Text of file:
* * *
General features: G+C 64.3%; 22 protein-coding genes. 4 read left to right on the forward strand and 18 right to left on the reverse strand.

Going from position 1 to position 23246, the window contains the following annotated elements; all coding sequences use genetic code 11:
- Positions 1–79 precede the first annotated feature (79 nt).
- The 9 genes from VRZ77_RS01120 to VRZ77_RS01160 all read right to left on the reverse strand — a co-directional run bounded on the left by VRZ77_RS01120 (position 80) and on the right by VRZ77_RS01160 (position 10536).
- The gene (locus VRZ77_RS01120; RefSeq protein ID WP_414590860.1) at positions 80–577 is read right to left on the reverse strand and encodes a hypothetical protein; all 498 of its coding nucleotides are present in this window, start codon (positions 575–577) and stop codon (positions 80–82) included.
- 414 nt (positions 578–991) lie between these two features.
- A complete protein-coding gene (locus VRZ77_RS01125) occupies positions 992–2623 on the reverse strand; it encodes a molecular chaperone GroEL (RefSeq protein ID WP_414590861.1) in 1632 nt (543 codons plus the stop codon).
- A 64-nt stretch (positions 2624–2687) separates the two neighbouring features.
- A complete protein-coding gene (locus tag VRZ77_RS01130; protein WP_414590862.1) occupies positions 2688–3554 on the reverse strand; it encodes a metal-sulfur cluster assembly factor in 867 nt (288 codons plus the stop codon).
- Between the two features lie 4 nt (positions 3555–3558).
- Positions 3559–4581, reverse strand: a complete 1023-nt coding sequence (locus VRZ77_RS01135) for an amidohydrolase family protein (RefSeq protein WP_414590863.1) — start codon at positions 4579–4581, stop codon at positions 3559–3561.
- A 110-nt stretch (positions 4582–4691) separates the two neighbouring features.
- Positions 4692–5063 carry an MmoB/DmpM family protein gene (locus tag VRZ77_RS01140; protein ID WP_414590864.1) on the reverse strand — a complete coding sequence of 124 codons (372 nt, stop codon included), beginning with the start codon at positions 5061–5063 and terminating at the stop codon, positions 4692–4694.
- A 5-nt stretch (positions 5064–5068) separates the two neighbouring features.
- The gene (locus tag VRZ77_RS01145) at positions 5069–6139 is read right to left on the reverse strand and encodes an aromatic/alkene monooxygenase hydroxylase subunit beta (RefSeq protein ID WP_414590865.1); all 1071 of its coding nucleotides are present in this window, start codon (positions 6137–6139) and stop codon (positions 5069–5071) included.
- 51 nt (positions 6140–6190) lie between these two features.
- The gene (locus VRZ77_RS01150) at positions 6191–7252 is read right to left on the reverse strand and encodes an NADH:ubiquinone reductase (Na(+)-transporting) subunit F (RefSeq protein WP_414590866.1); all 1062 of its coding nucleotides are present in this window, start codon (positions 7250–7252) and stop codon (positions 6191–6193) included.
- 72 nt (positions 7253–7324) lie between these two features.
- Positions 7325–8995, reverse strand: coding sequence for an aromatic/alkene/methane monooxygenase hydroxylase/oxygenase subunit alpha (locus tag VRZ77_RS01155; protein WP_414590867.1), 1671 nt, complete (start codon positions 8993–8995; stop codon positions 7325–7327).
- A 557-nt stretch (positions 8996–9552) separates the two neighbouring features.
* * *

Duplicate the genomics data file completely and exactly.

General features: G+C 64.3%; 22 protein-coding genes. 4 read left to right on the forward strand and 18 right to left on the reverse strand.

Going from position 1 to position 23246, the window contains the following annotated elements; all coding sequences use genetic code 11:
- Positions 1–79 precede the first annotated feature (79 nt).
- The 9 genes from VRZ77_RS01120 to VRZ77_RS01160 all read right to left on the reverse strand — a co-directional run bounded on the left by VRZ77_RS01120 (position 80) and on the right by VRZ77_RS01160 (position 10536).
- The gene (locus VRZ77_RS01120; RefSeq protein ID WP_414590860.1) at positions 80–577 is read right to left on the reverse strand and encodes a hypothetical protein; all 498 of its coding nucleotides are present in this window, start codon (positions 575–577) and stop codon (positions 80–82) included.
- 414 nt (positions 578–991) lie between these two features.
- A complete protein-coding gene (locus VRZ77_RS01125) occupies positions 992–2623 on the reverse strand; it encodes a molecular chaperone GroEL (RefSeq protein ID WP_414590861.1) in 1632 nt (543 codons plus the stop codon).
- A 64-nt stretch (positions 2624–2687) separates the two neighbouring features.
- A complete protein-coding gene (locus tag VRZ77_RS01130; protein WP_414590862.1) occupies positions 2688–3554 on the reverse strand; it encodes a metal-sulfur cluster assembly factor in 867 nt (288 codons plus the stop codon).
- Between the two features lie 4 nt (positions 3555–3558).
- Positions 3559–4581, reverse strand: a complete 1023-nt coding sequence (locus VRZ77_RS01135) for an amidohydrolase family protein (RefSeq protein WP_414590863.1) — start codon at positions 4579–4581, stop codon at positions 3559–3561.
- A 110-nt stretch (positions 4582–4691) separates the two neighbouring features.
- Positions 4692–5063 carry an MmoB/DmpM family protein gene (locus tag VRZ77_RS01140; protein ID WP_414590864.1) on the reverse strand — a complete coding sequence of 124 codons (372 nt, stop codon included), beginning with the start codon at positions 5061–5063 and terminating at the stop codon, positions 4692–4694.
- A 5-nt stretch (positions 5064–5068) separates the two neighbouring features.
- The gene (locus tag VRZ77_RS01145) at positions 5069–6139 is read right to left on the reverse strand and encodes an aromatic/alkene monooxygenase hydroxylase subunit beta (RefSeq protein ID WP_414590865.1); all 1071 of its coding nucleotides are present in this window, start codon (positions 6137–6139) and stop codon (positions 5069–5071) included.
- 51 nt (positions 6140–6190) lie between these two features.
- The gene (locus VRZ77_RS01150) at positions 6191–7252 is read right to left on the reverse strand and encodes an NADH:ubiquinone reductase (Na(+)-transporting) subunit F (RefSeq protein WP_414590866.1); all 1062 of its coding nucleotides are present in this window, start codon (positions 7250–7252) and stop codon (positions 6191–6193) included.
- 72 nt (positions 7253–7324) lie between these two features.
- Positions 7325–8995, reverse strand: coding sequence for an aromatic/alkene/methane monooxygenase hydroxylase/oxygenase subunit alpha (locus tag VRZ77_RS01155; protein WP_414590867.1), 1671 nt, complete (start codon positions 8993–8995; stop codon positions 7325–7327).
- A 557-nt stretch (positions 8996–9552) separates the two neighbouring features.